TIP 3: Find reliable plugins

Plugins are those little bits of code that add functionality to your website. There are hundreds of free and paid plugins. The temptation is to go with free plugins. I know, I’ve done it too. There is nothing wrong with free plugins if you stick to reputable developers. But how do you know who is reputable? It’s trial and error. I have used plugins that have stopped being updated, eventually, they break your site. I have installed plugins that have stopped a site from functioning at all. Installing plugins is risky business sometimes, so research your plugins first, and always have a backup of your site. Which leads me to the next point.

TIP 4: Make sure you can create off-site backups and you have strong website security

Oh my goodness, if I could have £10 for every website I have worked on that had NO BACKUPS and NO SECURITY! I would be a rich lady! Off-site backups are essential. Even if your hosting provides backups they can still get corrupted, or erased, or misplaced. As a good first port of call, the hosting provider should be the first place to go to when you need a back up restored. However, if there is a problem with their backups, you should have an off-site back up too. FREE plugins exist to do this so you should really have no excuse not to back your site up independently of your hosting provider. You are probably aware that sites get hacked. It’s part of being online, no one is safe. If you don’t have a security plugin to help protect your website then you are leaving yourself vulnerable to security breaches. If your site gets hacked you can not only lose your site, but you can also lose the trust of your visitors, clients and customers.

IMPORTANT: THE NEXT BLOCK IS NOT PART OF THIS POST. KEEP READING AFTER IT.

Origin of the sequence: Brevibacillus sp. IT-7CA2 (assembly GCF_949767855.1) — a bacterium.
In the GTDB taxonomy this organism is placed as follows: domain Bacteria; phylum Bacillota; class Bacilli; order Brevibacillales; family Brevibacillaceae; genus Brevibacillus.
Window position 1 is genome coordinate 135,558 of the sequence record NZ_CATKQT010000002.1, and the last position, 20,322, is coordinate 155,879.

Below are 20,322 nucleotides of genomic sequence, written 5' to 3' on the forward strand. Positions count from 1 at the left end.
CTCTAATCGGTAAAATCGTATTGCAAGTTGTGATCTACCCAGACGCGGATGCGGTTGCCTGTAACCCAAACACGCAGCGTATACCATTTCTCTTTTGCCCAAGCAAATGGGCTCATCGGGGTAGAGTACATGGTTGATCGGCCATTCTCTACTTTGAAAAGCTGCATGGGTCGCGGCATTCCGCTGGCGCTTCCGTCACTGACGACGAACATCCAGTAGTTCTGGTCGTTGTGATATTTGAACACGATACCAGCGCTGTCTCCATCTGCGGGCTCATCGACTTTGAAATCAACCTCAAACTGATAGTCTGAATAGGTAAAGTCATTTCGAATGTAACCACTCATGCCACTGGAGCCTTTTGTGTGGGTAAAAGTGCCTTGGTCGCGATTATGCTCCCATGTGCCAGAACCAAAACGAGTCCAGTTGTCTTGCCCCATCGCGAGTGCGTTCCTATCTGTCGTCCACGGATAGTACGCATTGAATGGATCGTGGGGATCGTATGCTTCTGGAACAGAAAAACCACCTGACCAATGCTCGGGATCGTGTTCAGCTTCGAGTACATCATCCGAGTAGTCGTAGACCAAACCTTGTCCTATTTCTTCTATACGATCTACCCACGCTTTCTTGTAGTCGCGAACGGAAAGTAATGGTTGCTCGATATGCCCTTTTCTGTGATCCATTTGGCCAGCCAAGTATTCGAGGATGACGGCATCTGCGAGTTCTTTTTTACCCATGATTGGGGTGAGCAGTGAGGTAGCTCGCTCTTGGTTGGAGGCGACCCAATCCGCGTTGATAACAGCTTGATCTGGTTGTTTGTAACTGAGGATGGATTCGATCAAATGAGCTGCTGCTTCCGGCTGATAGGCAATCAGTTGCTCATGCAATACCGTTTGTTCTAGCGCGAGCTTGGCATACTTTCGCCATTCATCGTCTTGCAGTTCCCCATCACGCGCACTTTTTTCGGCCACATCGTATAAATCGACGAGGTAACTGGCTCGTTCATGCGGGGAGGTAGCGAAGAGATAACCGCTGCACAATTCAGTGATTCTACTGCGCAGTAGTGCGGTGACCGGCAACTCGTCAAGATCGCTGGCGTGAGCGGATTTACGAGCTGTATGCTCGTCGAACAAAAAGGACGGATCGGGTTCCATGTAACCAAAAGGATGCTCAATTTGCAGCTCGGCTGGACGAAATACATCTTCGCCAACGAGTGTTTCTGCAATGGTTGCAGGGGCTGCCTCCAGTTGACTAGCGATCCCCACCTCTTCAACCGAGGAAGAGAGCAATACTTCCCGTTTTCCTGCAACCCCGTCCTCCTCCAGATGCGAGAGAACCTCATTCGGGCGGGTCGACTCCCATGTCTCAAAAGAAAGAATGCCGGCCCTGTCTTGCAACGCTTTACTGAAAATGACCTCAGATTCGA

TIP 5: Use the Google suite of tools

Once you get a bit traffic to your site, understanding who it is and what they are doing is key to your marketing. If you want to be found in Google if you want to run Facebook ads or Google Adwords if you want to blog… if you are in any way promoting your website you need to know if your promotion methods are working. The only way you can do this is by installing Google Analytics. The other essential tool you need to install is Google Webmasters Tools (or now called Google Search Console). This tool reads your site and finds problems that stop you being visible on Google. You can also see what your site ranks for. Very important if you want to be visible in search engines. What people fail to understand is you can’t collect data AFTER people have visited your website so get your tools set up BEFORE you promote your website.

So, yes you can dive straight in and design your website but without all of these things but you will realise you need them later down the line. Which is more hassle and effort for you. Get it right, from the start.

What do you think about these 5 tips? Do you have any tips of your own to add?

I have created a checklist of 18 actions for you to tick off as you set up your WordPress business website.

You can find out more about the checklist here.